Yoga for Seniors: 7 Amazing Benefits for Mind and Body

Yoga is often viewed as an activity for the young and flexible. Yet the benefits make it an outstanding form of exercise for older adults as well. Combined with a healthy diet, yoga can help you stay physically and mentally sound for years to come. If you are looking for a new exercise routine to maintain a strong and active lifestyle, try yoga and discover these seven amazing benefits for mind and body.

1. Helps Arthritis

Yoga focuses on unifying the mind, body, and spirit with a blend of stretches and meditation techniques. While yoga’s origins have more spiritual roots, studies indicate that its slow stretching helps reduce arthritic pain. These studies are still in the early stages but revealed promising results for relieving joint pain and improving physical function.

Arthritic hands intertwined on a black background
National Institutes of Health

Older adults suffering from osteoarthritis or rheumatoid arthritis are very limited in exercises, as basic activities like walking or swimming can inflame the joints. Yoga involves slow stretches and deep breaths that put less strain on the joints. The slow movements increase blood flow and gradually warm up muscles to the yogic postures. Seniors may find that yoga treats their painful arthritis symptoms and improves physical capabilities.

2. Maintains Balance and Coordination

Falls are the leading cause of injury in seniors. These falls can result in fractured bones that become more problematic the older you get. Yoga has been shown to prevent these falls by improving balance and coordination in older adults. The exercises and poses involved in yoga increase leg strength and build a stronger core, resulting in a lower risk for falls.

Additionally, yoga has proven to lessen the fear of falling in older adults. When seniors worry about dangerous falls, they avoid activities that could result in a fall. This fear creates a cycle of idle behavior leading to stiffness, which decreases movement even further. Yoga breaks the cycle and instills confidence in the movements of seniors.

3. Expands Lung Capacity

Yoga increases lung capacity in seniors with deep-breathing techniques. Aging deteriorates lung tissue and the bones of the rib cage. As lungs and the rib cage weaken, the risk of developing respiratory problems increases.

The breathing techniques practiced in yoga keep lung tissue strong and prevent muscles from weakening. Yogic breathing also prevents shortness of breath that can lead to a decline in mobility.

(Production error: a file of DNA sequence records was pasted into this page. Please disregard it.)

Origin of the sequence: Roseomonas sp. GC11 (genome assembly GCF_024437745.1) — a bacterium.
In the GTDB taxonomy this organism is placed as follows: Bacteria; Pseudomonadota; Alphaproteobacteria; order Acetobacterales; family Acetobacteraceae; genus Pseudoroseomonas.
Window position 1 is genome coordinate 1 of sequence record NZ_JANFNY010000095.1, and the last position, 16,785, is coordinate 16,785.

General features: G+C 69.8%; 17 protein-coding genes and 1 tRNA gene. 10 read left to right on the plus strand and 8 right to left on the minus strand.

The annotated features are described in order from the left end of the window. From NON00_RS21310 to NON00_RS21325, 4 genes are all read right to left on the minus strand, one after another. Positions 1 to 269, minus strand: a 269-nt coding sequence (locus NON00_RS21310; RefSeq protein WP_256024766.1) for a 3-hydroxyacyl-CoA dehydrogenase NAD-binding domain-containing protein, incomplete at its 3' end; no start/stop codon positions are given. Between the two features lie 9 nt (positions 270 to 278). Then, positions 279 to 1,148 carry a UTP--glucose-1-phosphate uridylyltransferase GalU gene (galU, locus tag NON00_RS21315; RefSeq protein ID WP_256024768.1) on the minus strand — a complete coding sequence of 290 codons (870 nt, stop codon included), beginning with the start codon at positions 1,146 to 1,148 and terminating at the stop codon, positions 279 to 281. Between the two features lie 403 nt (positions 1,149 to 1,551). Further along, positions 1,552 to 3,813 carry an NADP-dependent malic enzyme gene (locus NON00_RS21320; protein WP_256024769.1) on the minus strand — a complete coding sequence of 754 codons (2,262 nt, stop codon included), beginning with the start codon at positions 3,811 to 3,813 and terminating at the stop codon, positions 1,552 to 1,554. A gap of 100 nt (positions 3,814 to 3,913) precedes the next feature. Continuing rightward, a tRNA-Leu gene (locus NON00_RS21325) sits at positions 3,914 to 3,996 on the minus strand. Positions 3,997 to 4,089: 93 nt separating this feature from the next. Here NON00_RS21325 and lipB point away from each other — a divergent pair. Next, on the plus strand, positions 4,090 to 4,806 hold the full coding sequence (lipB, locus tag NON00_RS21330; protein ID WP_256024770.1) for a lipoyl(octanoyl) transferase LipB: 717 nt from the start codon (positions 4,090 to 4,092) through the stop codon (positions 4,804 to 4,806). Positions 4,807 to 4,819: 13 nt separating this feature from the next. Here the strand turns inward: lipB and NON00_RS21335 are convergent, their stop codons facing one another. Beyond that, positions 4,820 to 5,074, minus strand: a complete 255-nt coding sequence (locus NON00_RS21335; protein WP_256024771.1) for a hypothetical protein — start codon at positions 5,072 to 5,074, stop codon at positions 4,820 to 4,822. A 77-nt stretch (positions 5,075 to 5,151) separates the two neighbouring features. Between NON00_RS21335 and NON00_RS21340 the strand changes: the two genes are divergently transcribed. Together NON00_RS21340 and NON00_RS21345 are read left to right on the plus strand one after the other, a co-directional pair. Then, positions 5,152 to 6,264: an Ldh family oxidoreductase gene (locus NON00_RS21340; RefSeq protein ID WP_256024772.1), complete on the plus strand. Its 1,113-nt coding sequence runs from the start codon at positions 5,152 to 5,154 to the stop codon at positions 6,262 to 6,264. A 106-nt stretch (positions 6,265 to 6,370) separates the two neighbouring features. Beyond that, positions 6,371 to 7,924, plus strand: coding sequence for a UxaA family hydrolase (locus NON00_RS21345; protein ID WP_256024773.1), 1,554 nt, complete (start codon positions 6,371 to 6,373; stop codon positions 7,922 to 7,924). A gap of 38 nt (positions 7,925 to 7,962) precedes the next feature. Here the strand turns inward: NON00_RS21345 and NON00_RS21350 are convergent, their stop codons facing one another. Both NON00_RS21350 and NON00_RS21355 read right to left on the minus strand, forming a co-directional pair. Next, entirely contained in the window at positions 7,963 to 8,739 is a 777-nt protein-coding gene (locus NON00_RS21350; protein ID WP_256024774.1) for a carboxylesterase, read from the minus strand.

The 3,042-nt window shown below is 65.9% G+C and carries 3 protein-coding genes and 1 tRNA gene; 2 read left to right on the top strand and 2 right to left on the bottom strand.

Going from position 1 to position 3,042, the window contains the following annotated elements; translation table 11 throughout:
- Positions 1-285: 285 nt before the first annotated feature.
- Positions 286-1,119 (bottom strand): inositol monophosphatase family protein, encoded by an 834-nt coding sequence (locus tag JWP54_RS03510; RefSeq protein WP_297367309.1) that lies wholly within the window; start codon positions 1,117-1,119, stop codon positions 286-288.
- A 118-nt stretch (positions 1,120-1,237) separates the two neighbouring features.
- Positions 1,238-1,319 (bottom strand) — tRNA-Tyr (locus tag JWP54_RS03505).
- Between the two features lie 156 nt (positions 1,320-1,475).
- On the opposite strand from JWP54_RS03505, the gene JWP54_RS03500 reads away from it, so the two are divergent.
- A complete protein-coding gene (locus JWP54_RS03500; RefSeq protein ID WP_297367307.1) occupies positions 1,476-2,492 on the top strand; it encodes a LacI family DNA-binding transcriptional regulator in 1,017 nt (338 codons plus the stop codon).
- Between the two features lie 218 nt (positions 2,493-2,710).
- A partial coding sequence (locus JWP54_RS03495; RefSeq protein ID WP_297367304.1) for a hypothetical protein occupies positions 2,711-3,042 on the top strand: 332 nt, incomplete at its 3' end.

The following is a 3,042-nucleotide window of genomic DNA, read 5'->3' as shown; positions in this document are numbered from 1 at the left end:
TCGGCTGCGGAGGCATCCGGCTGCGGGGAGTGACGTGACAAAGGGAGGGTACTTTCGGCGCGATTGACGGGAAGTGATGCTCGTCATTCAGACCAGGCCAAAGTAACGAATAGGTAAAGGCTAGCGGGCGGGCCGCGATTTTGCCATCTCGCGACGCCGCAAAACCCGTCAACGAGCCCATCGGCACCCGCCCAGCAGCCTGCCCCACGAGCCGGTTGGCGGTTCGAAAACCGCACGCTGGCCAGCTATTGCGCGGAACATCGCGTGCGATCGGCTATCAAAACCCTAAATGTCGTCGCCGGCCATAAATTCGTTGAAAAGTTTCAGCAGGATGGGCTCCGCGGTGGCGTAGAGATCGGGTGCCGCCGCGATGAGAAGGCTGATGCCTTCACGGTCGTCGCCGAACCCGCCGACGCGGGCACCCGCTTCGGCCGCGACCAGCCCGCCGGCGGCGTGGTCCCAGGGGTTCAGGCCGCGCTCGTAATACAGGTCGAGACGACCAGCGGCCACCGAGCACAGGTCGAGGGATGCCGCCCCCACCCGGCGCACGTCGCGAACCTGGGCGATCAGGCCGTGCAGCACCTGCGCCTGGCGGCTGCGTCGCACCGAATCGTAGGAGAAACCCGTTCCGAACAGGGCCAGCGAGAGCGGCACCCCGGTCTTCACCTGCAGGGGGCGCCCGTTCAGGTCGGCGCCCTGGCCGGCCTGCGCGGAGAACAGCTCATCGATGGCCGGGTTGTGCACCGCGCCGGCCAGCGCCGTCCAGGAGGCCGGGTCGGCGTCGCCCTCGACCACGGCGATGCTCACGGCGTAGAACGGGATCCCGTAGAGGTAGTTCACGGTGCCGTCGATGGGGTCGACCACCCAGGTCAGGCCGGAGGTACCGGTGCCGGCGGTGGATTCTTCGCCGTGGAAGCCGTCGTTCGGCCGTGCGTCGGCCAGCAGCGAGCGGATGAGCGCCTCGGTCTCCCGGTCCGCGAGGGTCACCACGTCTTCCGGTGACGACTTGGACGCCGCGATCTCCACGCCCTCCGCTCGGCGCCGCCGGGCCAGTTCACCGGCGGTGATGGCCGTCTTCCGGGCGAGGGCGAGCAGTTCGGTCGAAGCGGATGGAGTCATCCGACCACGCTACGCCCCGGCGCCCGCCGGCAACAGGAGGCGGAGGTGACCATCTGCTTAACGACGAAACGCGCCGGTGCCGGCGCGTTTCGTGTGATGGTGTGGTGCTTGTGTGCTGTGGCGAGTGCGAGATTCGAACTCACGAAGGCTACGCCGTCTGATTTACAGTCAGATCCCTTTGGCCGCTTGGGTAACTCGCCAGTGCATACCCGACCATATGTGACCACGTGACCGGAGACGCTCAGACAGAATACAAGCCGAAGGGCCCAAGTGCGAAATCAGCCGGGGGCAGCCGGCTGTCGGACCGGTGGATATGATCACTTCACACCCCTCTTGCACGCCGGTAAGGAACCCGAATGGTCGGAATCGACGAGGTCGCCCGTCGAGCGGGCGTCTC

4. Reduces Feelings of Depression and Anxiety

Yoga quiets the mental noise and disturbance found in daily life, while boosting feel-good chemicals, scientifically referred to as GABAs. These mental health benefits are especially useful after retirement, when the daily routine changes in the absence of a full work week or child-rearing responsibilities.

A study of seniors over 60 that practiced yoga saw a decrease in symptoms of depression and anxiety, with relief lasting for more than six months after yoga sessions finished. Researchers compared walking with yoga to see if the positive effects were the result of simple exercise. However, the findings concluded that yoga was more beneficial than spending the same period walking.

5. Increases Energy

Felt tired recently? Yoga may help increase your daily energy levels. Keeping your energy high can be more challenging without the daily reinforcement of a busy work environment or hectic home schedule. Poses that stretch the spine and utilize full-body breathing bring about a sense of invigoration. This increases energy and supplies ample motivation to stay active.

Many poses used in yoga require balance, which cannot be achieved without concentration. Maintaining this balance requires focused thought, and this focus results in a heightened sense of being. Try a few of these yoga poses and discover how this ancient exercise technique can increase your energy levels.

6. Provides a Sense of Relaxation

Seniors practicing yoga warrior pose in the seated position

U.S. Department of Veterans Affairs 

Yoga’s breathing activates a calm response in the body. The post-retirement increase in free time sometimes gets spent worrying about family, health, financial issues, or other everyday concerns. This can activate the sympathetic nervous system, commonly known as the “fight-or-flight” response, and allow added anxiety to creep into daily life.

Practicing yoga teaches you to turn your attention to the parasympathetic nervous system, functions like your breathing and heartbeat. By focusing on the “now,” you enable your body and mind to relax.

7. Lowers Heart Disease Risk

A study done by researchers at the Harvard University Department of Health Policy found that yoga may reduce the risk of heart disease as much as conventional exercise. By blending physical activity with deep breathing that helps reduce blood pressure, yoga produces many benefits for practitioners.

These include an average loss of five pounds, blood pressure reduced by five points, and a cholesterol score lowered by 12 points. The relaxing effects of yoga also bring down stress levels and chronic anger, which have been shown to cause long-term damage to the heart. Yoga helps keep hearts healthy, at any age.

Over time, strenuous exercise can become more difficult on the human body. Yoga for seniors allows older adults to stay physically and mentally fit without overstressing joints and muscles. Whether for preventative health or to treat current conditions like arthritis, depression, or high stress levels, yoga provides many benefits for mind and body. Join a yoga class to start enjoying improvements in your mental and physical health.

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